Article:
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UNICEF: Afghan Children Need Skills to Build Better Life - 2001-12-08

The Executive Director of the United Nations children's fund, UNICEF, says more than two decades of war in Afghanistan have created a generation of lost children.

Carol Bellamy has just returned from a visit to the Afghan capital, Kabul. She tells VOA it will be difficult to help these children acquire the skills they need to build a better life.

UNICEF chief Carol Bellamy says Afghanistan needs everything. More than two decades of war have destroyed the country's infrastructure.

It has no health or education systems. Few people have jobs. She says the country clearly needs long-term help in reconstructing its shattered economy. But she tells VOA the immediate priority is survival.

She notes one in four children dies before age five. Afghanistan has one of the worst maternal mortality rates in the world. Most of the people are illiterate. She says Afghanistan is a country of destitute widows and of people disabled by landmines.

"It is a country with a humanitarian crisis that has only grown larger. At the same time, with the possibility of moving toward some representative form of government. With the possibility of getting humanitarian aid in, perhaps we can respond to these needs. But, it is very clear that right now before anyone talks about big reconstruction programs, we have to just try and keep people alive during the winter," she said.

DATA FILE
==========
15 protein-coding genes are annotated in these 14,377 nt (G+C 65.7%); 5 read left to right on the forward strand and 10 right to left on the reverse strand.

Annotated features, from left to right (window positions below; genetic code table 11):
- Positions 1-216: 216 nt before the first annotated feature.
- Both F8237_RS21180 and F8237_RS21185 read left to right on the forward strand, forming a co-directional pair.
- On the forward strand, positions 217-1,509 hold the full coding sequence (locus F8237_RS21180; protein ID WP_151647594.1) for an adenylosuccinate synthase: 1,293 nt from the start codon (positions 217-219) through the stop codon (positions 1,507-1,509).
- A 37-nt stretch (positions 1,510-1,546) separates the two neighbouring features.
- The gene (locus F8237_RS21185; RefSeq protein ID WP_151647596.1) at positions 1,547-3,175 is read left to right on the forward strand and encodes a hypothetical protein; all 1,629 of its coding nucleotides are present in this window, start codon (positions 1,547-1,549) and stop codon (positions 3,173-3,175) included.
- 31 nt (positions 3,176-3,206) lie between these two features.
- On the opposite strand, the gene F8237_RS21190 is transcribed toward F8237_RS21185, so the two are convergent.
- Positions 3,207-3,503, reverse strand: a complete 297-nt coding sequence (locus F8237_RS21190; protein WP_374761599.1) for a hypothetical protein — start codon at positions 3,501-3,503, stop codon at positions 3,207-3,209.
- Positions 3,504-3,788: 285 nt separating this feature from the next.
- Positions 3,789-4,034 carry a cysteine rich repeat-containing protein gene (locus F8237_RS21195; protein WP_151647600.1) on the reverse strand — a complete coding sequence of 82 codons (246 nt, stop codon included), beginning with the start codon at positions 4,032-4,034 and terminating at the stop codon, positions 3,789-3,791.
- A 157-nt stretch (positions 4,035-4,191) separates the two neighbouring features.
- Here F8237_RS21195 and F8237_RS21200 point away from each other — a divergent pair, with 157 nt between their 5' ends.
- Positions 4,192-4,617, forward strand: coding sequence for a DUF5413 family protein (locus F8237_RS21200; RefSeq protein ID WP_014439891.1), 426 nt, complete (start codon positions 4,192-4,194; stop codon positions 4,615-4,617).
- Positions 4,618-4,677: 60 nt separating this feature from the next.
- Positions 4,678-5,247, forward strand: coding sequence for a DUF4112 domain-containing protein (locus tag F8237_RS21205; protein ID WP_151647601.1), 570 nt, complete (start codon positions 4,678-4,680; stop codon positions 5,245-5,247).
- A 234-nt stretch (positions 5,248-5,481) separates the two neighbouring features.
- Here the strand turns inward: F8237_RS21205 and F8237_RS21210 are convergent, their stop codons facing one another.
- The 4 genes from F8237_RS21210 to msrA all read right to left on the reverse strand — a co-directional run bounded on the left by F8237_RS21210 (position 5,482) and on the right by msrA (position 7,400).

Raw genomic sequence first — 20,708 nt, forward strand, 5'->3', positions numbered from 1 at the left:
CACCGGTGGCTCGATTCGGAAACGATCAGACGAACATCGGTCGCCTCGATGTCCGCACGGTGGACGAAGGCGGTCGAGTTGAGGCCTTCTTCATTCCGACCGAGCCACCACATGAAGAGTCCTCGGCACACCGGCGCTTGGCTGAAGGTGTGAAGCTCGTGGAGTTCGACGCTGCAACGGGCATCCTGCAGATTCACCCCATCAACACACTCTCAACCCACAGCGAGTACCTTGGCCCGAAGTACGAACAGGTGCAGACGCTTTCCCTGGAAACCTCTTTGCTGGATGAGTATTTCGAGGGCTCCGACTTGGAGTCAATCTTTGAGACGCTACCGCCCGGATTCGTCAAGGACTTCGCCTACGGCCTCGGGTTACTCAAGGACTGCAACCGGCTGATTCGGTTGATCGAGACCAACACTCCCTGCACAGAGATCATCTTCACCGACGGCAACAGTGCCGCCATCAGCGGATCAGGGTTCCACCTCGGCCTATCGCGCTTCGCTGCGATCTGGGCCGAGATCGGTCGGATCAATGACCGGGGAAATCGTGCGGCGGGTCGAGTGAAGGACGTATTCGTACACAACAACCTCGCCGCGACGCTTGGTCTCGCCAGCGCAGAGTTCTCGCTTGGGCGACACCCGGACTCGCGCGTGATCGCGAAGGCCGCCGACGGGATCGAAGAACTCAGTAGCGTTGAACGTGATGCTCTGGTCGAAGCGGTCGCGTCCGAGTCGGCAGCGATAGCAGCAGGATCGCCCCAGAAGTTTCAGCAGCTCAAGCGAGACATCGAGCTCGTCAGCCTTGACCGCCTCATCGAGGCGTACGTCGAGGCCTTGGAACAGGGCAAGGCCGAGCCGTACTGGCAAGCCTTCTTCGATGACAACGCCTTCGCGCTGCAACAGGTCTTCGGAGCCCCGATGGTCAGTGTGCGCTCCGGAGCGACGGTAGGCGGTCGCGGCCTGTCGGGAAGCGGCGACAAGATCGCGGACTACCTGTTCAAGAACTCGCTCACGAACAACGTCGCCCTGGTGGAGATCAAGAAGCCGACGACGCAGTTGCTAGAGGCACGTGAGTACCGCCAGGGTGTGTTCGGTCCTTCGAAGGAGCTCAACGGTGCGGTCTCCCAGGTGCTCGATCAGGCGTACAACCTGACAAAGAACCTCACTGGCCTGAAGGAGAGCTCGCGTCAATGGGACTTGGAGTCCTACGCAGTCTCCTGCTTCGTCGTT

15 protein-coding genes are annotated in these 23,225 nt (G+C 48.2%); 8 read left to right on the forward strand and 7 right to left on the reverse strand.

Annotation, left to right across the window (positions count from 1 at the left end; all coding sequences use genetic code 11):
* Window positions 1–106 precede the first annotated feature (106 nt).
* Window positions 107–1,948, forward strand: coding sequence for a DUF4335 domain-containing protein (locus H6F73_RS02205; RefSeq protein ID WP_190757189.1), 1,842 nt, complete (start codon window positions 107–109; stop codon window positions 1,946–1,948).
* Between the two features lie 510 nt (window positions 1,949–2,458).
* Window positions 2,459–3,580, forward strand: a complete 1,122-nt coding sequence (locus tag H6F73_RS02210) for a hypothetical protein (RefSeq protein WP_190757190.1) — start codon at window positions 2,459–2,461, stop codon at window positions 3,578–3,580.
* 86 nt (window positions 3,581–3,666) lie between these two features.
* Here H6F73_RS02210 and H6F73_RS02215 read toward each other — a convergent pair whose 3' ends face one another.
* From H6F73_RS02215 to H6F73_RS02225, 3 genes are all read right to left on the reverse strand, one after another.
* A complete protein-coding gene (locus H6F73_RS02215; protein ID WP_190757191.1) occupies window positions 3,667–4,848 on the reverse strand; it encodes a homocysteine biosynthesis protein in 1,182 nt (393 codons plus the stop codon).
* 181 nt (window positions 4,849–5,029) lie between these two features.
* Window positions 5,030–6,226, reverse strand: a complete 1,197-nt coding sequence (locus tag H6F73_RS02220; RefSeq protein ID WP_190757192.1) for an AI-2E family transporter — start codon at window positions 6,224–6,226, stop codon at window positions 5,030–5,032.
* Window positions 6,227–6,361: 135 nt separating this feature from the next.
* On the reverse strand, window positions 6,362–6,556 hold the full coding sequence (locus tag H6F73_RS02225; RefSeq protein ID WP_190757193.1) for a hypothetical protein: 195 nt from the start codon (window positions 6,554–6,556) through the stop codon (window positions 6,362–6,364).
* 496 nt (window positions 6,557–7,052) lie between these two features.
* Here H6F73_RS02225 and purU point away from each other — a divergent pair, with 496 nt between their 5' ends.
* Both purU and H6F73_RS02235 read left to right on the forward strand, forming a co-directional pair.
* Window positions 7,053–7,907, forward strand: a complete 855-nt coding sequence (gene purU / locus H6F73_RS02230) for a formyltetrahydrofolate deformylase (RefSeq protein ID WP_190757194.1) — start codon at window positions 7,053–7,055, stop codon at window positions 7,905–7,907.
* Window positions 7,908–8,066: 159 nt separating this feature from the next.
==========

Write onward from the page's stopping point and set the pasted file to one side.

Ms. Bellamy says more than 20 years of war have created a lost generation of Afghan children who have grown up in ill health and with little or no education. She notes only 25 percent of men in Afghanistan can read and write; only five percent of the women are literate. She says the education system must be entirely rebuilt.

"We see education also as a way to at least respond to the psychological trauma that these kids have gone through. It is not that they will learn about it. It is not that you can bring in an army of psychologists, but you can work quite easily with teachers. And in some ways, the teachers being able to get the kids to act out things, come together and to play can be a very important role," she said.

The UNICEF chief says the eyes of the world are on Afghanistan. She says this gives her a degree of optimism that the country and its people will not be abandoned.